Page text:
Cameron rushes to save publishing companies

cameronBritish Prime Minister David “bacon sandwich” Cameron’s government is rushing to protect his publishing company mates by drafting a law to prevent people using ad-blocking software.

UK’s culture secretary John Whittingdale claims that ad-blocking is a ‘modern day protection racket’, and a bit like piracy.

 Speaking at the Oxford Media Convention, Cameron’s government is furious that outfits such as Adblock Plus, which charge up to 30 percent of revenue in order to ‘whitelist’ advertisers, than on the users who are employing browser plugins to remove networked ads.

Whittingdale promised to set up a round-table between social media groups, online publishers and adblocking companies in order to discuss the ‘problem’.

Whittingdale said: “Quite simply – if people don’t pay in some way for content, then that content will eventually no longer exist… And that’s as true for the latest piece of journalism as it is for the new album from Muse.”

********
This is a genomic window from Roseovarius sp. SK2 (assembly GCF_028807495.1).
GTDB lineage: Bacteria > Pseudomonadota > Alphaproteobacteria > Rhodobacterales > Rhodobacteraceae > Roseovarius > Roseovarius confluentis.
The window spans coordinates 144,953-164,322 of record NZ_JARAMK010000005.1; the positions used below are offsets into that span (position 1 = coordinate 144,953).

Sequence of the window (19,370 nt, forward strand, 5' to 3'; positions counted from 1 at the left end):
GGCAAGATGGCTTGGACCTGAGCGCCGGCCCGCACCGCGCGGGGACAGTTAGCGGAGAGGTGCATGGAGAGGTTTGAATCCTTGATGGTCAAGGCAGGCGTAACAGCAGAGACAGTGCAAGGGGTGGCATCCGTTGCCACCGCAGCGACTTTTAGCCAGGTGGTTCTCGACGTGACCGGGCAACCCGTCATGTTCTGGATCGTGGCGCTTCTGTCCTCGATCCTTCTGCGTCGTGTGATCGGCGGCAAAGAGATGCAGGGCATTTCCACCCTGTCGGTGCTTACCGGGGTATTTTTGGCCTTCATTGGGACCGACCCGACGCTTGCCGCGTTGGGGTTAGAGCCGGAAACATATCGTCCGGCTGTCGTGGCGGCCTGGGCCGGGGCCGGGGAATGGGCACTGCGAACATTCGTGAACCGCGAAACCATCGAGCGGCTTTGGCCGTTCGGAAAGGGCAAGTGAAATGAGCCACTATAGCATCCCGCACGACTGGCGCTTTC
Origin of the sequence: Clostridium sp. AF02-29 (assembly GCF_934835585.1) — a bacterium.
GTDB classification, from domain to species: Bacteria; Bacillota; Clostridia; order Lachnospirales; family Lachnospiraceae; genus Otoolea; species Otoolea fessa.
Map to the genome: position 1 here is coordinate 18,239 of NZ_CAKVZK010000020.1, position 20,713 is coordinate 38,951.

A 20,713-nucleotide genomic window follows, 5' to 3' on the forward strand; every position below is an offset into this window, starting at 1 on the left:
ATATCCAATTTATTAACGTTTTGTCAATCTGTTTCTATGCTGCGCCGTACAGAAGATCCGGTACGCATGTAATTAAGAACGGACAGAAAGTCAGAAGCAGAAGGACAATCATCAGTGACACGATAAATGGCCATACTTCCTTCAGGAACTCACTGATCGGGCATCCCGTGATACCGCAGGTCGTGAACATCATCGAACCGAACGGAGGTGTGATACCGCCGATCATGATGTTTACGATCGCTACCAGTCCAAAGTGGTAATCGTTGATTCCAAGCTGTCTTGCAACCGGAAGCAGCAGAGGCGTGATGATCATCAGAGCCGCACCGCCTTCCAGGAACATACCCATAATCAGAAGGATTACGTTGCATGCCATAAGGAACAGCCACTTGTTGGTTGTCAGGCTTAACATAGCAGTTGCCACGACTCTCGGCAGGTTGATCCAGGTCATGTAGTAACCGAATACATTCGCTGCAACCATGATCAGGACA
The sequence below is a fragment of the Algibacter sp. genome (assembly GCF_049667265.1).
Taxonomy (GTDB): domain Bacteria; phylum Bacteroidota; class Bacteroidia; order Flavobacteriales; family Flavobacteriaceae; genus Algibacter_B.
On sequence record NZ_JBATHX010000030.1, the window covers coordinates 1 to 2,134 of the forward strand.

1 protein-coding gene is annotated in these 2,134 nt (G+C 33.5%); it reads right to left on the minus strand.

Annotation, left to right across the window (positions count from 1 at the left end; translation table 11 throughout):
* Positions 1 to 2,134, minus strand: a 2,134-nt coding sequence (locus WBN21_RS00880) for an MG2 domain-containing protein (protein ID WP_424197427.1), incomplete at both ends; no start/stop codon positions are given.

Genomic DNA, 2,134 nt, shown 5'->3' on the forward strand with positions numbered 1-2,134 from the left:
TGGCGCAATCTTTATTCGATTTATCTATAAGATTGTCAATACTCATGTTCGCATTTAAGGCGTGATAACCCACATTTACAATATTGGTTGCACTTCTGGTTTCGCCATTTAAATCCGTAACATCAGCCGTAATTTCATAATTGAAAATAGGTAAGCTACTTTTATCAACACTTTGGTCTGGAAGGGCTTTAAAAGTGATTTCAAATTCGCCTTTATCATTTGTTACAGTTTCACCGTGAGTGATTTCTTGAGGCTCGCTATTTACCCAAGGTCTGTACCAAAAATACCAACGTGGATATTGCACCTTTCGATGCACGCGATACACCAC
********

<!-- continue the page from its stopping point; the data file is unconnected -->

Of course this might cause a few problems if the UK stays in the EU. In Germany, the home of Adblock Plus, it is the one country which has explicitly ruled adblocking to be a legal practice.  It might be worth remembering when you cast your EU vote, that it is the community which prevents a lot of Cameron’s attempts to turn the country into a poor version of the US from happening.

Currently publishers think that the only way around ad-blocking is to have software which blocks  viewers unless they subscribe for a dollar a week.  Although that has the effect that people don’t bother with the content.

Of course adblocking would not be a problem at all if publishers did not use adverts which fill your screens with rubbish when you want to read the content.